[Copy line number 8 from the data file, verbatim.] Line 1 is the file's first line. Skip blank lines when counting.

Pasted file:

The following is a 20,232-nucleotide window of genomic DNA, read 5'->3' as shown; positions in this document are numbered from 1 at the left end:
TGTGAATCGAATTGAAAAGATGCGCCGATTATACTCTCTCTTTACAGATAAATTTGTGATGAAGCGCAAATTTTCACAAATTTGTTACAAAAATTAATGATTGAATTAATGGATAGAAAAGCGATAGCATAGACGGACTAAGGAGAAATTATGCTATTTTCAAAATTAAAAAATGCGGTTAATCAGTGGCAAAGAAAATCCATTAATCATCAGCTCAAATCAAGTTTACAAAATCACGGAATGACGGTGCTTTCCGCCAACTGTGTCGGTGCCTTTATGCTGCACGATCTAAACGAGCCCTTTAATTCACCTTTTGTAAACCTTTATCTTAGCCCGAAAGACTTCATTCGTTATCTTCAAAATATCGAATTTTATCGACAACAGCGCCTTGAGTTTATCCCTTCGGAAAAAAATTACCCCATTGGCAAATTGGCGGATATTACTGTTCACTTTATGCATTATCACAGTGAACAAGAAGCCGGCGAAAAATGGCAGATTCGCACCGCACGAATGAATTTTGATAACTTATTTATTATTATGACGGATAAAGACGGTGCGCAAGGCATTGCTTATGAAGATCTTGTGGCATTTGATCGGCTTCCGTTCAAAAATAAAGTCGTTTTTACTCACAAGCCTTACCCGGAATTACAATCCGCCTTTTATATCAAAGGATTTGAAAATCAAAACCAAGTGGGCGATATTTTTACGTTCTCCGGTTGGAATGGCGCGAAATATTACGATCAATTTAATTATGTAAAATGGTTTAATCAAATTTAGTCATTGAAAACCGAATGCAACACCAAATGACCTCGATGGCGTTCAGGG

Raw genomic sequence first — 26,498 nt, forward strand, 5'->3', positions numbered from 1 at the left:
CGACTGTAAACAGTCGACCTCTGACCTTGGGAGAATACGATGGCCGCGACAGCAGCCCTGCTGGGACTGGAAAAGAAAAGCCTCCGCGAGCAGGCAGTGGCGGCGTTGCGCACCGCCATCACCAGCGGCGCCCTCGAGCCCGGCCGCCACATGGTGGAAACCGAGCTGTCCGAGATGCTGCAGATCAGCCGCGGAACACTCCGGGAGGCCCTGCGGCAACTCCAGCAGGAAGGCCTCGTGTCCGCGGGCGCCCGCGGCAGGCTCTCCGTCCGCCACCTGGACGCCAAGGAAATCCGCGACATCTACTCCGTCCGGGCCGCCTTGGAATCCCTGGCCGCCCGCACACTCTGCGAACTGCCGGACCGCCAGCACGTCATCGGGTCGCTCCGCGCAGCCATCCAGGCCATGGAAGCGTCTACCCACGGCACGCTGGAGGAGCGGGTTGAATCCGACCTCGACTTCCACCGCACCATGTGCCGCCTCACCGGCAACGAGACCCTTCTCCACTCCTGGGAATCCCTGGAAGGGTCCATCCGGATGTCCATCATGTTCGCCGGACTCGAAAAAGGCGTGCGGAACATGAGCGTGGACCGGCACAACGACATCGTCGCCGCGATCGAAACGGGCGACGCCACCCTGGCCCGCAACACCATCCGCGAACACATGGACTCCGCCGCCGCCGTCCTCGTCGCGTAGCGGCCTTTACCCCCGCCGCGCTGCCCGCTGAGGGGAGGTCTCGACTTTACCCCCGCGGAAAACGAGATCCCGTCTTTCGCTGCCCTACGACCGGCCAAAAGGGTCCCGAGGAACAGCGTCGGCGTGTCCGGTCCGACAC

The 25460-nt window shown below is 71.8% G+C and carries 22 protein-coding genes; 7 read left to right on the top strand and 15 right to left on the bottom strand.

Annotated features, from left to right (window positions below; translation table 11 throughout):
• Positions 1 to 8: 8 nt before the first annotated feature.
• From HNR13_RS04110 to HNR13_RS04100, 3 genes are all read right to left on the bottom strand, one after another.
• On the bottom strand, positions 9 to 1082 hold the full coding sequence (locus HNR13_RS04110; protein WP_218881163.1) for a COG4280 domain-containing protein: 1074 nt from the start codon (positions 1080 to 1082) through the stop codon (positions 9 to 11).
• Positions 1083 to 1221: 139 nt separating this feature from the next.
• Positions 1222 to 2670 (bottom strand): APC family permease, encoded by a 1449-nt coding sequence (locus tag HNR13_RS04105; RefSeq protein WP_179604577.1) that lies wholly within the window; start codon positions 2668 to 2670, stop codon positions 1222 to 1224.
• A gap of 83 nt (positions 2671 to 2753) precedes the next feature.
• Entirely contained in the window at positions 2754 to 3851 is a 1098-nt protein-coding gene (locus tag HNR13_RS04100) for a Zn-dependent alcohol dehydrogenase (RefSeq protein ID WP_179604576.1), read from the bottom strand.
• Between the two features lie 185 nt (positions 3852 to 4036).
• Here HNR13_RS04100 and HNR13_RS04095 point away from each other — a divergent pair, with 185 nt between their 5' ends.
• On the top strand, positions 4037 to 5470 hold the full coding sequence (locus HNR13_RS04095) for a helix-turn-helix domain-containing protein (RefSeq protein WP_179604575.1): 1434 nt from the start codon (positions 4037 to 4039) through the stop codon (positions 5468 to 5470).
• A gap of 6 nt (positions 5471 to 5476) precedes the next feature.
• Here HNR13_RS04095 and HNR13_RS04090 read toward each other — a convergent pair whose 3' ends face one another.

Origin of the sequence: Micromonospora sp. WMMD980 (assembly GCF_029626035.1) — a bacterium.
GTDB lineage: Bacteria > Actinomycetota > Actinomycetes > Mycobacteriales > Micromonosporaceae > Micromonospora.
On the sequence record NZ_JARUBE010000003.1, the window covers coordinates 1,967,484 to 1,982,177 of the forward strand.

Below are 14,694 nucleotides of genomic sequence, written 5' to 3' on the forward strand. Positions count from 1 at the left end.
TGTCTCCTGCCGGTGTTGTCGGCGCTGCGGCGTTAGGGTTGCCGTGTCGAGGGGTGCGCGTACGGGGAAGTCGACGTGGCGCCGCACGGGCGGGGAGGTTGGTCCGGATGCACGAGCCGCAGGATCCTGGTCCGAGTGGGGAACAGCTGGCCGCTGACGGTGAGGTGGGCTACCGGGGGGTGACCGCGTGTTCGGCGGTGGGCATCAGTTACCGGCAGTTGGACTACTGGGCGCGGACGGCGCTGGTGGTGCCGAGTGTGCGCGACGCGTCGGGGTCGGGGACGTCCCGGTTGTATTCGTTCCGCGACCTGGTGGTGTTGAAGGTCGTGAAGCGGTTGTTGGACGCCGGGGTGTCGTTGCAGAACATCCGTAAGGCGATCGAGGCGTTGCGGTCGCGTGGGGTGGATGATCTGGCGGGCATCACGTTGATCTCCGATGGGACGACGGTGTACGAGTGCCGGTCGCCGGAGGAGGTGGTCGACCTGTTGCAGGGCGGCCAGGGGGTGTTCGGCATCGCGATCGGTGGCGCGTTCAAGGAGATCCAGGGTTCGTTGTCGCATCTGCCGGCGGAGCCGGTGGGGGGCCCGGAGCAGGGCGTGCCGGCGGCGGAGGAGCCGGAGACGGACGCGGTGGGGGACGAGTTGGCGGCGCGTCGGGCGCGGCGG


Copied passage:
• From HNR13_RS04110 to HNR13_RS04100, 3 genes are all read right to left on the bottom strand, one after another.